American ExpressAmerican ExpressAmerican ExpressAmerican ExpressAmerican Express

Solutions for Working Capital

Working capital support can help you expand and grow your business. See how American Express® can provide benefits to help you maintain strong cash flow.

What is Working Capital?


Working capital is a measure of the difference between a company’s current assets and outstanding liabilities. In simple terms, working capital is the money available to meet your current, short-term obligations and fuel your business.


Fund your day-to-day operations

Working capital solutions allow you to pay your suppliers, purchase inventory, and cover any immediate expenses.

Grow your business 

Maintaining good working capital helps keep your business financially strong.

Working capital allows companies to calculate the operating liquidity of their business, by measuring the number of expenses they generate compared to their current assets. This metric shows how a company is paying off its obligations in a period (for example 3 months or one year) or business cycle.  


In other words:

  1. Working capital is the money used to cover all of a company's short-term expenses, including inventory, payments on short-term debt, and day-to-day expenses—called operating expenses.    
  2. Working capital is the money that companies use to operate and conduct their organizations.


How Does Working Capital Work?

Working capital is the cash that companies use to operate and conduct their operations. Effective working capital management ensures that a company always maintains sufficient cash flow to meet its short-term operating costs and short-term debt obligations. 

The right balance is important: if a company has insufficient cash to pay for its current expenses, it may have to file for bankruptcy, sell off assets, reorganize, or liquidate. Conversely, accumulating too much cash and liquid assets is not an efficient way for a company to manage its resources.

Working capital ratio = Current assets / Current liabilities

If the working capital of your company is less than 1, it can indicate potential future liquidity problems. When your business’ working capital ratio is between 1.5 and 2, it means that your company has more current assets than liabilities and is an indicator of stable financial ground in terms of liquidity. A ratio higher than 2 is not necessarily better, as it might mean your company’s assets aren’t being leveraged to grow your business.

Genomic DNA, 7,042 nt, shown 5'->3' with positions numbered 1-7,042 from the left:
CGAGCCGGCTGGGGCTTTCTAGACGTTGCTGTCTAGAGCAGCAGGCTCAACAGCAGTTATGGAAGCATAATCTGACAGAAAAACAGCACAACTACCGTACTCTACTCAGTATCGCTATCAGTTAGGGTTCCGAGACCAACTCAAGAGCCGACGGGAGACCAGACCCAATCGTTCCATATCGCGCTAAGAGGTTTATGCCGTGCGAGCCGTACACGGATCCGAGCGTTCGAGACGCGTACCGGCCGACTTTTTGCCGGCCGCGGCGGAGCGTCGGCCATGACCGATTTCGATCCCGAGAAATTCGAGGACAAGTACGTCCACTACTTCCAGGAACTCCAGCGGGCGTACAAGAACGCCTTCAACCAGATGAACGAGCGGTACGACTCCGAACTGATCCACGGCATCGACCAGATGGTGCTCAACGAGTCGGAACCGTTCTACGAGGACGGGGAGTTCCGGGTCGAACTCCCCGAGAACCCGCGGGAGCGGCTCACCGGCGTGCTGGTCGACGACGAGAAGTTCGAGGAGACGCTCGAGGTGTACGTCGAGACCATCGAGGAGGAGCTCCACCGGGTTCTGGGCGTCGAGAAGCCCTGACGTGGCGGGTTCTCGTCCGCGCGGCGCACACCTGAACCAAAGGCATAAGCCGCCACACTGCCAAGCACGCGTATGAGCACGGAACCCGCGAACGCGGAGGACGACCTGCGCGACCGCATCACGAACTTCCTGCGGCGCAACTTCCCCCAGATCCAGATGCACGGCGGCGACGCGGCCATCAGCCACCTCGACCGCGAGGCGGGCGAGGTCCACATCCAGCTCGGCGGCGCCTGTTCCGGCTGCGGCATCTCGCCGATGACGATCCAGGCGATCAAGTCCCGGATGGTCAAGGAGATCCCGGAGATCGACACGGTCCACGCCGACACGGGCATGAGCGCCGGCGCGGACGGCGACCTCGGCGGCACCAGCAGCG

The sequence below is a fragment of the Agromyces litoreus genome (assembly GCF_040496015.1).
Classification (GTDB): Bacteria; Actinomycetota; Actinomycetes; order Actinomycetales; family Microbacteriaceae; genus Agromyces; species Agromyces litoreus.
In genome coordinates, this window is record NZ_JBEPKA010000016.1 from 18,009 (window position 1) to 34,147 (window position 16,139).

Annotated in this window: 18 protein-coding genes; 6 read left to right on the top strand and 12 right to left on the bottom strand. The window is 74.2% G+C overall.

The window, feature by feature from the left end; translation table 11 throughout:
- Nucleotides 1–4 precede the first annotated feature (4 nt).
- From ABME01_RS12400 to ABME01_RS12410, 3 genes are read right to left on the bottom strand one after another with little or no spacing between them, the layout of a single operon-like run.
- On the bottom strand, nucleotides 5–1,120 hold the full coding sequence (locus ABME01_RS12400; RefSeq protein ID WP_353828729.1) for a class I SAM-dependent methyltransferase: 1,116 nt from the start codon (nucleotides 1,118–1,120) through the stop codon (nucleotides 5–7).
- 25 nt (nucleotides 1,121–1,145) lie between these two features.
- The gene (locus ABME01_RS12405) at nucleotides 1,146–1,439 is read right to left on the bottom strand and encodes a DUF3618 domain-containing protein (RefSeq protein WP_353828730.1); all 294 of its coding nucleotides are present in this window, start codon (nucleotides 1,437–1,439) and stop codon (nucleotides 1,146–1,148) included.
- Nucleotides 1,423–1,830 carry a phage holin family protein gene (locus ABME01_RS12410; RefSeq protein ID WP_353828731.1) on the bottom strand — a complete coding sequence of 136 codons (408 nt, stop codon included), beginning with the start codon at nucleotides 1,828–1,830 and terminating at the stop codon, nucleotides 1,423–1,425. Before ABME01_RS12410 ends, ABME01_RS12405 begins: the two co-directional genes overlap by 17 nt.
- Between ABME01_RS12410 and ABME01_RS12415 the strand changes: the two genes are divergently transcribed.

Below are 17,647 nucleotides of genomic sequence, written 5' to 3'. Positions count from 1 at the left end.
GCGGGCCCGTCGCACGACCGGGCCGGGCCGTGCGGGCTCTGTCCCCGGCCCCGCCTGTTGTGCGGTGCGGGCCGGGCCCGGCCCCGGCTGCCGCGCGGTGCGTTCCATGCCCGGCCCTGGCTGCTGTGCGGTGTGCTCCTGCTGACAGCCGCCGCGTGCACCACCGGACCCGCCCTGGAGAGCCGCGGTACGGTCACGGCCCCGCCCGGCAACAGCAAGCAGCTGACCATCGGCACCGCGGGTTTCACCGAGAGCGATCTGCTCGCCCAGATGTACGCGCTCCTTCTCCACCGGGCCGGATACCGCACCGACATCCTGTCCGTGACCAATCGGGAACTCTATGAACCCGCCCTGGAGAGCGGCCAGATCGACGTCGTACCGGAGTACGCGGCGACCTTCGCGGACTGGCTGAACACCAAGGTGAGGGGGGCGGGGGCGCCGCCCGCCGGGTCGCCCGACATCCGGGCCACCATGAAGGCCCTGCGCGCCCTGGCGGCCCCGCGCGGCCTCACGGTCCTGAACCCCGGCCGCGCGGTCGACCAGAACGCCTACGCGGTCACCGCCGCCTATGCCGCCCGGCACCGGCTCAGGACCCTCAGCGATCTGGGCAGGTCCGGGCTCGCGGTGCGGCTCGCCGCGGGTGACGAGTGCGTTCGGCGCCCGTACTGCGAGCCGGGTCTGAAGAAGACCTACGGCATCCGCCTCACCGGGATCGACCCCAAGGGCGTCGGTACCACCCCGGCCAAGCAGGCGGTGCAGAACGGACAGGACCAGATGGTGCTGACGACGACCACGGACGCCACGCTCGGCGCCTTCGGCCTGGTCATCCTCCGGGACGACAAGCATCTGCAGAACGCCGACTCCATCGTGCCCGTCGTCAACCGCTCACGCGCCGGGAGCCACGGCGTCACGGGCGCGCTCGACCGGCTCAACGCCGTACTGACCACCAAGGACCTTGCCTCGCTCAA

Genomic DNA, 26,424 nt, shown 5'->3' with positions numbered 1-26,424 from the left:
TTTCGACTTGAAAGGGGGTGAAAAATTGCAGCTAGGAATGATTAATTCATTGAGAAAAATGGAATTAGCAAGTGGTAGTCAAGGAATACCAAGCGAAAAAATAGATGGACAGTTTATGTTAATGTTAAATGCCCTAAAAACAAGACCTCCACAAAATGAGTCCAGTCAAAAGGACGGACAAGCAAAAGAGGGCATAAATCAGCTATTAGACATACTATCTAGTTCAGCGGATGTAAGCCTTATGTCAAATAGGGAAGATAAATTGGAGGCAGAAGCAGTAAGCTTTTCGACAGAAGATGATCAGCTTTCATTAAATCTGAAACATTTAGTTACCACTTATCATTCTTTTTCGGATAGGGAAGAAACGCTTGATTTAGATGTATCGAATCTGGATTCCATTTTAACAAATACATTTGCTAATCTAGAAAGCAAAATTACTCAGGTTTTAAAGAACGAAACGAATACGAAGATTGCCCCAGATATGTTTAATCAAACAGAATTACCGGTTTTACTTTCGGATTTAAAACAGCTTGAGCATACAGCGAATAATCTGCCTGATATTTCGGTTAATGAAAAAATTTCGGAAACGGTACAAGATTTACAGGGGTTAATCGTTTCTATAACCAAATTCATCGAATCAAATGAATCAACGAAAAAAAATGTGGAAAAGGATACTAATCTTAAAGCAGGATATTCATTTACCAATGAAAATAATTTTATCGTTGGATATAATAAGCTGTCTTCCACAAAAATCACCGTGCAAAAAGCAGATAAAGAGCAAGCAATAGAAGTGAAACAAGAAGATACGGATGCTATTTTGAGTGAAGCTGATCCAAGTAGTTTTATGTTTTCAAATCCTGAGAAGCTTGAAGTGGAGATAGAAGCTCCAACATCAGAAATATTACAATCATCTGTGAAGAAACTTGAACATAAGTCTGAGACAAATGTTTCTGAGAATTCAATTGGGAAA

An important measure of your company’s working capital is your cash conversion cycle (CCC), which measures the number of days it takes your company to:

  • convert inventory to sales (Days Inventory Outstanding [DIO]) and
  • receive payment for sales (Days Sales Outstanding [DSO]), 

and then subtracts the number of days it takes to:

  • pay your vendors for supplies (Days Payable Outstanding [DPO]).

Ideally, companies want to have a shorter cash conversion cycle to demonstrate healthy revenue against expenses (most Fortune 500 companies aim at reaching negative CCC). You can reduce your cash conversion cycle by selling inventory more efficiently, increasing speed of customer payment, and adjusting the timing of your vendor payments. Increasing your liquidity by reducing your CCC can allow you to have more working capital available to invest directly into your business. 

Cash conversion cycle

Cash Conversion Cycle (CCC): Time company takes to convert resources into cash.


Days Inventory Outstanding (DIO): Days it takes to sell entire inventory.


Days Sales Outstanding (DSO): Days it takes to collect payments from customers.


Days Payable Outstanding (DPO): Days it takes to pay back vendors.

Let us help you find the right working capital option for your business.


Request a call back from a Specialist or call us on 1-877-891-0821 Monday to Friday

Frequently Asked Questions

Why is working capital important?

Working capital is important because it is an indicator of a business’ ability to pay off short-term expenses or debts. However, excess working capital indicates that assets are not being invested for the long term nor being put to use to support the growth of the business.

How does Amex pay my vendor?

With our Supplier Payment Solutions, we pay your verified vendors on your behalf. For example, when a vendor submits an invoice for payment, you can submit the payment to our Buyer Initiated Payments (BIP) portal so that American Express can pay the vendor. Once you approve a payment, the supplier will promptly receive the funds in their account, and you will get an electronic confirmation file. This payment solution helps your business to have more cash on-hand between billing periods and optimize your working capital with Days Payable Outstanding (DPO).

Can I repay the funds before the due date?

Yes, you can repay a funding request in full before the due date without any early payment penalties or discounts.

Don't do business without it